Aggressive Dog Breeds
An aggressive dog breed exhibits behavior such as biting, growling, snarling, showing teeth, and charging at a person. There are many reasons why a dog would exhibit such behavior, such as when protecting a family member, when it sees an intruder, is fearful, in pain, or when protecting its possessions. Some dogs are more aggressive than others.
Types of Aggressive Breeds and Their Behavior
How aggressive a dog is can be attributed to the dog’s genetic makeup, how the dog is raised and trained. A puppy from a breed known to be aggressive can be raised to be less aggressive, while a less aggressive puppy can be raised to be overly aggressive.
In some cases, dogs’ aggressiveness has been associated with the dog’s size, with large ones such as Pit-bull, Terriers, and Dobermans being considered aggressive. Due to their size, their aggressiveness is more portrayed than that of smaller dogs.
However, scientific research has been refuted with smaller dogs displaying more signs of aggressiveness than the bigger ones.
Some of the Aggressive Dog Breeds Include:
- Dachshund: This breed is considered the most aggressive dog breed according to research. The species is known to hate strangers and to bite or attack their master. They are also NOT friendly to children. However, its biting doesn't cause serious harm.
- Chihuahua: Another small-sized dog that people may not consider harmful. The Chihuahua is also aggressive. There is a higher chance of it biting you than being bitten by a dog such as a Rottweiler.
- Jack Russell: This dog does not like being rough handled, and it may end up fighting. It can be aggressive to children who hold it roughly or to other dogs. The situation can be controlled by training and allowing the dog to run and practicing with it.
- Chow Chow: Although attractive with fluffy hair, this canine is also aggressive. It does NOT associate well with children, and therefore the Chow Chow should not be left alone with kids, and it does not play well with unfamiliar dogs. The Chow Chow is devoted to its owner and does not let a stranger approach its master. It also defends its territory.
- Pekingese: Despite its small size, this breed is aggressive, especially toward strangers, little children, and other dogs. It is also aggressive toward other people except for its master, to whom it is attached.
Positives for Aggressive Dog Breeds
The aggressive nature of these dog breeds can be used to an advantage. Breeds such as Chow Chow, Chihuahua, and Dachshund make good guard dogs and watchdogs if properly trained and socialized well from when they are puppies.
They possess the characteristics required for warding off intruders while at the same time, they can be great at home pets. However, other than the socialization and training, these canines need to view their owner as of the pack leader.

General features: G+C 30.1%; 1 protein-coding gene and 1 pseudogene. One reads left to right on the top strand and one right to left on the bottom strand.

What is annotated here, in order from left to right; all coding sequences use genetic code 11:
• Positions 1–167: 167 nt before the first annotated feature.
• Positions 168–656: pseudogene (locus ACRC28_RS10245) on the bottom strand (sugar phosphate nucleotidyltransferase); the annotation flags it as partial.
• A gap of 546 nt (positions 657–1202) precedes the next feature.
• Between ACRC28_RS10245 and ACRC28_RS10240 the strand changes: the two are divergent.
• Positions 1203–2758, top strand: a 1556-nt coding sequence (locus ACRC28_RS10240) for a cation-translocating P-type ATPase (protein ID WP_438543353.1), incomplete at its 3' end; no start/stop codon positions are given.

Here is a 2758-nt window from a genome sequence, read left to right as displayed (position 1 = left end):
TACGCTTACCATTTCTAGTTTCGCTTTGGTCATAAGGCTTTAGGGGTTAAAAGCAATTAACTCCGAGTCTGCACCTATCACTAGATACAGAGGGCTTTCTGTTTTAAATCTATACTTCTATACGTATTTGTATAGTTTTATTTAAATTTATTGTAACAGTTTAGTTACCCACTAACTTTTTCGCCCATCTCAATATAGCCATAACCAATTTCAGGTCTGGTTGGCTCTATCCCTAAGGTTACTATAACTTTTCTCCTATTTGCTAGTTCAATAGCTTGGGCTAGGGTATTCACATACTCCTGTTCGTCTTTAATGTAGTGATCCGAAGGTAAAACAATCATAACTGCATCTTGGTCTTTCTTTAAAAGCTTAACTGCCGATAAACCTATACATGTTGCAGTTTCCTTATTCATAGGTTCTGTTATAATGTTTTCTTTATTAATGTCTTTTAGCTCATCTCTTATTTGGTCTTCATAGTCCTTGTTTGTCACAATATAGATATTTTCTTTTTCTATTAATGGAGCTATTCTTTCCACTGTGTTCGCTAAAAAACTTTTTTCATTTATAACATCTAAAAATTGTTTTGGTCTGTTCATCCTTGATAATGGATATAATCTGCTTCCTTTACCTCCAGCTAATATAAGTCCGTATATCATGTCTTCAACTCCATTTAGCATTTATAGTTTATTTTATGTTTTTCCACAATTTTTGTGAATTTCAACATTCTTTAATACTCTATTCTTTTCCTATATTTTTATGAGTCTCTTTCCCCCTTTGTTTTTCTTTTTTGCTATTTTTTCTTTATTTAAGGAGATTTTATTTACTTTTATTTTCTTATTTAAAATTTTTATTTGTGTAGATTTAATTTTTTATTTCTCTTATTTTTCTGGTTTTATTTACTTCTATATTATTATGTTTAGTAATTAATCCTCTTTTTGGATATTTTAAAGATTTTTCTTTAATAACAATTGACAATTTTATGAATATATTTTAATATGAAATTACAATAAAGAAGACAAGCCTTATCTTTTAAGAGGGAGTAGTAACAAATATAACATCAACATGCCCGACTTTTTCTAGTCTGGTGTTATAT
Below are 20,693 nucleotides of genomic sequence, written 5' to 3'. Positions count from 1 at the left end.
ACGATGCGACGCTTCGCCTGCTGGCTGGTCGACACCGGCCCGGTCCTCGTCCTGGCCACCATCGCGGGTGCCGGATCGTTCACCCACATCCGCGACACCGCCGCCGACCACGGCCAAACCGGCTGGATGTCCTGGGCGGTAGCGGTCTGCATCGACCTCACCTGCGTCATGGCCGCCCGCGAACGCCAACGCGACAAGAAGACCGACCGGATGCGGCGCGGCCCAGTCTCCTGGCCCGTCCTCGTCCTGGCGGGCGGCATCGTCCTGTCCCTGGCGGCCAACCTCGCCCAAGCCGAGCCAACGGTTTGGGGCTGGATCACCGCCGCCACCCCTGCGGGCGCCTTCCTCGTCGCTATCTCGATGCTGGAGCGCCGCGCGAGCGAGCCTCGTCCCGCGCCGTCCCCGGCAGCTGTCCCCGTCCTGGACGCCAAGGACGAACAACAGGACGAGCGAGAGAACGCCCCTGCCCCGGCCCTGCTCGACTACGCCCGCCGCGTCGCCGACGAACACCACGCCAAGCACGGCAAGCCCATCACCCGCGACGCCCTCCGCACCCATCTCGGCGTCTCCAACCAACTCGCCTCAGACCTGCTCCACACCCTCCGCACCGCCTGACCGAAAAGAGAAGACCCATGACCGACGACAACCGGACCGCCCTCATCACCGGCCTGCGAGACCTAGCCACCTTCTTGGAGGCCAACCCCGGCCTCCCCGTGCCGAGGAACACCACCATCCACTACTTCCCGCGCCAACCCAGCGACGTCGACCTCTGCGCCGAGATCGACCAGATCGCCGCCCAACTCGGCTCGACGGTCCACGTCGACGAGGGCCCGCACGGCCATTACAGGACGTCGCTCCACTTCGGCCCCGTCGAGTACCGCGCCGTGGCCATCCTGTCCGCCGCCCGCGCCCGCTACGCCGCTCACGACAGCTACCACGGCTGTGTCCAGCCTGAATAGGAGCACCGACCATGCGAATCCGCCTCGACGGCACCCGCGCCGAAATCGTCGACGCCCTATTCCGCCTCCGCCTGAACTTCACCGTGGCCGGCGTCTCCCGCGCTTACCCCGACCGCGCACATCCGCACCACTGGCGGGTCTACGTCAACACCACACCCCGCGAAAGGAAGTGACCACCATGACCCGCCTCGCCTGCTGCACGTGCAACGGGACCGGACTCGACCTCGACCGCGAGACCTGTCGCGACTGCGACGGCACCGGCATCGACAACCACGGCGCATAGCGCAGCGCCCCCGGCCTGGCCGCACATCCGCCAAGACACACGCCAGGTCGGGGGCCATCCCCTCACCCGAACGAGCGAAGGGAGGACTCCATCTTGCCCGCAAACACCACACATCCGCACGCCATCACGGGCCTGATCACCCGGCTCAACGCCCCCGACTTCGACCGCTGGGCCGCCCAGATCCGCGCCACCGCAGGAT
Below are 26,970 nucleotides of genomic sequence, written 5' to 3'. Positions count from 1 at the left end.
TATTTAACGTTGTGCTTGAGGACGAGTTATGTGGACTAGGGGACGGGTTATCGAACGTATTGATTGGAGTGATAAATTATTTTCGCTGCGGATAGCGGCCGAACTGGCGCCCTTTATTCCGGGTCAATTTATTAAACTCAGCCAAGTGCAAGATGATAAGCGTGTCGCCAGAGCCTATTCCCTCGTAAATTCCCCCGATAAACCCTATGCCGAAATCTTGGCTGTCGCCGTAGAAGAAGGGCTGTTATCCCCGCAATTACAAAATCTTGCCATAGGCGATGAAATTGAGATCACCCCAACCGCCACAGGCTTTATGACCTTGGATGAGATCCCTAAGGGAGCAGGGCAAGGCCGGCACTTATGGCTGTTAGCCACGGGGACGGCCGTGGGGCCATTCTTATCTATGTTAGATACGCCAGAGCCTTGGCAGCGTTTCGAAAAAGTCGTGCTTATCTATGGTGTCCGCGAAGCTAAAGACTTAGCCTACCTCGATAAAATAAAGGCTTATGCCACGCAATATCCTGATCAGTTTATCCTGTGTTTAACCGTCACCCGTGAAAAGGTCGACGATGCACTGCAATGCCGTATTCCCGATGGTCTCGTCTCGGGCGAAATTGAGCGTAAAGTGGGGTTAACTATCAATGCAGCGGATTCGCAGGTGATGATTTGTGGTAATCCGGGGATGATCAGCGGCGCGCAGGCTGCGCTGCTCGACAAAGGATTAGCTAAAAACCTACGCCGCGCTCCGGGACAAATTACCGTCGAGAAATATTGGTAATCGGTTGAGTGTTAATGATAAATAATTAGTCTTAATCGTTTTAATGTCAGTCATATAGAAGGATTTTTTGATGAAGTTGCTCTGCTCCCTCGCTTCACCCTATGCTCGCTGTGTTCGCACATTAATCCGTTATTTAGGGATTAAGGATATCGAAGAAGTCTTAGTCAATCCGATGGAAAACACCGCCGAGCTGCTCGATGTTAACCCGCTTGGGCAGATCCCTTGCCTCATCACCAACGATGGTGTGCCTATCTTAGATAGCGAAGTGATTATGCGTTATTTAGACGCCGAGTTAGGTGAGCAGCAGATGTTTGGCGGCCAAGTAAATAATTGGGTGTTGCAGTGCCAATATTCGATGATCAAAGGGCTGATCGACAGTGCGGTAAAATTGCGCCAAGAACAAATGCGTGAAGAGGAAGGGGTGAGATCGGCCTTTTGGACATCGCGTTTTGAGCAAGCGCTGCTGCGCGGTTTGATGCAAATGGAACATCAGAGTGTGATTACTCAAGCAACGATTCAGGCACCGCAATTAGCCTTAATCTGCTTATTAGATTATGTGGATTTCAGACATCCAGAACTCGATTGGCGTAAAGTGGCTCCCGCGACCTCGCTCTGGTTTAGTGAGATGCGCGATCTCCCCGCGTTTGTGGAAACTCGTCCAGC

To learn how to be a pack leader, you can use the information provided by Doggy Dan on his website, where he explains that the best way to gain the confidence and trust of a dog and train it is to take the pack’s position leader.
The Importance of Early, Consistent Training
Aggressive behavior in dogs can cause harm to people and other dogs. These dogs tend to bite or exhibit other aggressive behavior such as growling, snarling, showing teeth, and charging at a person.
Therefore, it’s crucial to ensure that a dog with aggressive tendencies is given consistent training and socialized from puppy-hood. As the master, you should take the pack leader’s position, and your pup should NOT be allowed to have a dominant status over any family member.
A dog that knows its social ranking can be good to family members, including children.
You can prevent aggressive behavior by socializing your puppy early. Some of the activities include hand feeding your puppy, both by children and adults.
Your new puppy should be trained not to lunge or grab food. It should also not be allowed to jump on people, mount legs, chase children, or growl. It should not be part of aggressive play such as wrestling and hand fighting.
You should never physically punish your puppy for being aggressive, as this punishment will reinforce aggressive behavior. Still, the vice should be discouraged by being trained in alternative behavior or be restrained from repeating the act.
Your puppy should be discouraged from jumping on children or nipping them. If it happens, then the children should refuse to play with it and tell the puppy to get off.
Moreover, your puppy SHOULD be allowed to interact and play gentle games with children. Furthermore, your pup should be taught to feel that it’s part of the family pack.
For Older Dogs
Training to curb aggressive behavior should go on even as your dog ages. Always praise your dog when it behaves and discipline your dog when it misbehaves.
As the owner, you should always train your dog to obey you. If any confrontations arise between you (the owner) and your dog, make sure you are the winner. Allowing your dog to win can make it feel superior and increase its aggressiveness.
We can’t stress enough that it’s NEVER a good idea to leave your dog and children unsupervised.
Final Thoughts on Dog Aggression
Particular breeds of dogs tend to be more aggressive, a situation that makes them a danger to the family, especially if the aggression is directed toward family members to whom it is supposed to protect.
However, the aggression of these breeds can be used constructively, and the dog can become watch or guard dogs. This is possible if you start training and socializing your puppy early, so your pup doesn’t exhibit its oppressive abilities.